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A Southampton beach, taken by spacebarpark/Flickr

Go, See, Do

There’s plenty to do in the Hamptons and perhaps surprisingly, the area has a large number of activities that are either inexpensive or free. In an area as lovely as it is, simply being outside can satisfy the interests of nature lovers. Biking, hiking, and boating are all recreational options that are both inexpensive and fun.

Of course, The Hamptons is known for its beaches, like the 7-mile long Coopers Beach (which was named best in the United States) and Gin Beach, are popular among both tourists and locals. But there are plenty more – check out New York Magazine’s list of the top 10 in and around the area, and make it a goal to check out at least half of them (vacation challenge!).

Hither Hills State Park and Camp Hero State Park are both top rated state parks that offer a variety of amenities and activities for travelers. Montauk Point Light House, at the very end of Long Island, is a great place for sightseeing and exploring.

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Image via RealJanelle/Flickr.
Eat Local!

The Hamptons is a haven for locavores. Harvest on Fort Pond is a Zagat-rated restaurant in Montauk that takes its surroundings, which find it nestled next to Fort Pond, seriously. So much so that you can choose to dine in the fully functioning vegetable and herb garden (what a fun idea!). Ingredients for the Meditteranean-inspired menu come from that same garden, the Hudson Valley and local waters.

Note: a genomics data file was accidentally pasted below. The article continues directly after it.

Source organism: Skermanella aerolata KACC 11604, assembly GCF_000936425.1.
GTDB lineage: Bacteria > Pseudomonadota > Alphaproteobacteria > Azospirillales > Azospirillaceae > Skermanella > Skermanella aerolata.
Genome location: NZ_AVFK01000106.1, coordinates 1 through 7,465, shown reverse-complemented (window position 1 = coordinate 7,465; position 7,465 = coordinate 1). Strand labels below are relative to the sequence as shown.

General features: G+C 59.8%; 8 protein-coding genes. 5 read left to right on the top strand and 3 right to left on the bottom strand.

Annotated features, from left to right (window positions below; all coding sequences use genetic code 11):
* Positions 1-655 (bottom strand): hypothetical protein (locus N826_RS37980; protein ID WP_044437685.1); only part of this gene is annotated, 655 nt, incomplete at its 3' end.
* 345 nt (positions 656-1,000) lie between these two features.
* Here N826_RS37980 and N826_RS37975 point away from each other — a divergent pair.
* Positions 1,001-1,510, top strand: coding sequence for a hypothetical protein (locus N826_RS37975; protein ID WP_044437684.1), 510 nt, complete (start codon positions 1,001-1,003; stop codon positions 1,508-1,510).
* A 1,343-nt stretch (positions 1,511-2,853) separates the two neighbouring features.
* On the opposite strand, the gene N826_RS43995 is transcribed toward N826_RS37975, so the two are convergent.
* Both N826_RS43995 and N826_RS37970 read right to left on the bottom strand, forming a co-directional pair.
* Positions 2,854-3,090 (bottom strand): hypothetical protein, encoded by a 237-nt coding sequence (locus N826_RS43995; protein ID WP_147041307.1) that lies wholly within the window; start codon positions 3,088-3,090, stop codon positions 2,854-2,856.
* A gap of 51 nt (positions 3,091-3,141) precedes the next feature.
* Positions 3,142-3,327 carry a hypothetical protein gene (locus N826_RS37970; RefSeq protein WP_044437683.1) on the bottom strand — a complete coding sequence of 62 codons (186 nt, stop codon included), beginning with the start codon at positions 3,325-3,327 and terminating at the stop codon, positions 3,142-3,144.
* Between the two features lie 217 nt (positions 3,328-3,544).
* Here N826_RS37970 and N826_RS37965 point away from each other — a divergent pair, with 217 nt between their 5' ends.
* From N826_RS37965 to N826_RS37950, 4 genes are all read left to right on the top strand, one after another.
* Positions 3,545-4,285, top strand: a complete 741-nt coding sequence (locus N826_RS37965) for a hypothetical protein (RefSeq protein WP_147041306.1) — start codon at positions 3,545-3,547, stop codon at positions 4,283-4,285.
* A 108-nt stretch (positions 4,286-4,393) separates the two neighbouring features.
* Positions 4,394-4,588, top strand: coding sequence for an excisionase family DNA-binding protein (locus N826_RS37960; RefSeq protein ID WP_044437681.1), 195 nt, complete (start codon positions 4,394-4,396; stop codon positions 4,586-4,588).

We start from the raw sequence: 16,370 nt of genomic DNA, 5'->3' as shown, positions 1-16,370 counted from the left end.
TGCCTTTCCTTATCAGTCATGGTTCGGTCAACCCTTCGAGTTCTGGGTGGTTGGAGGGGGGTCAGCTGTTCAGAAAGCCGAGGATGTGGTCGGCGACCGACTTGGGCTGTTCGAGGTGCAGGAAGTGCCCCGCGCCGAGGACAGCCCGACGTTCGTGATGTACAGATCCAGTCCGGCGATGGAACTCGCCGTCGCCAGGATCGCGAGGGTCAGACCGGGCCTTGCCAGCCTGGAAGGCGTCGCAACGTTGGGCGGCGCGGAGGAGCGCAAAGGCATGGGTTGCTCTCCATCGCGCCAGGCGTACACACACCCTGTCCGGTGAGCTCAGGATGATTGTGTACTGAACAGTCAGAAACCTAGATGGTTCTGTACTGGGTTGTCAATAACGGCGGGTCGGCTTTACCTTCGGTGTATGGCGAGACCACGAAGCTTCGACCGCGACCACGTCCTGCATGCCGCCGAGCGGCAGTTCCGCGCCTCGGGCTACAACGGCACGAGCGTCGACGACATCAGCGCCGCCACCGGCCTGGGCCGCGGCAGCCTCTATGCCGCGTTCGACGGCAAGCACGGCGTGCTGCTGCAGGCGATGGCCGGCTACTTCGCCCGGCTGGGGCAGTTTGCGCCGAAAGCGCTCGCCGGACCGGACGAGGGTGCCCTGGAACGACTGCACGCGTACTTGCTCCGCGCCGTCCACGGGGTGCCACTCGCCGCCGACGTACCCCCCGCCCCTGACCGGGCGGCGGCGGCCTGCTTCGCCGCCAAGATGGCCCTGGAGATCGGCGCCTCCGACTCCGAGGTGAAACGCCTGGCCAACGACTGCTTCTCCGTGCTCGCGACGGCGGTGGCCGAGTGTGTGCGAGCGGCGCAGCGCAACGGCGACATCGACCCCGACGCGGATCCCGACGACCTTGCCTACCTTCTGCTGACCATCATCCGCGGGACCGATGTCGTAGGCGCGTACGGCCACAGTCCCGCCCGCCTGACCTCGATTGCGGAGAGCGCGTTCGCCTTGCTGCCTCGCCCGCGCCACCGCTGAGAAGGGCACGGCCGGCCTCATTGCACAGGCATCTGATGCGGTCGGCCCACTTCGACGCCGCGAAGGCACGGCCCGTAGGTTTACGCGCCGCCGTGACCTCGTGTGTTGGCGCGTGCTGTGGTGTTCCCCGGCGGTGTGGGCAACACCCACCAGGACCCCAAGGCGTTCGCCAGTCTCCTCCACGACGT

The North Fork Table and Inn is seasonally-inspired and features ‘locally and biodynamically-grown produce, seafood from the Peconic Bay and LI Sound and award-winning North Fork cheese’. It’s also an inn, so in case you don’t feel like moving very far after your meal, there’s a bed right upstairs.

Nick and Toni’s in Easthampton reminds one of a Tuscan farmhouse, and the food takes its cue and gets its flavor from the wood-fired oven and the current season restaurant’s organic garden and local fishermen round out the modern-Italian menu. Great vegetarian, seafood and meat-lovers options available.

Check out Edible Manhattan’s guide to Organic and Local restaurants in The Hamptons and on the North Shore here.

For those seeking a more in-depth review of eco-friendly vacations in The Hamptons, travelers should check out the Hamptons Travel Guide.

About the Writer: Alexandra is a travel enthusiast who loves to write about tourism, beaches, food, and the wonderful things in the world. She provides her own insights on vacationing to the blogosphere. If you would like to learn more about her, follow her on Twitter @alexsjourneys or visit her blog alexsjourneys.wordpress.com

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Image via MAG Photography Studio/Flickr.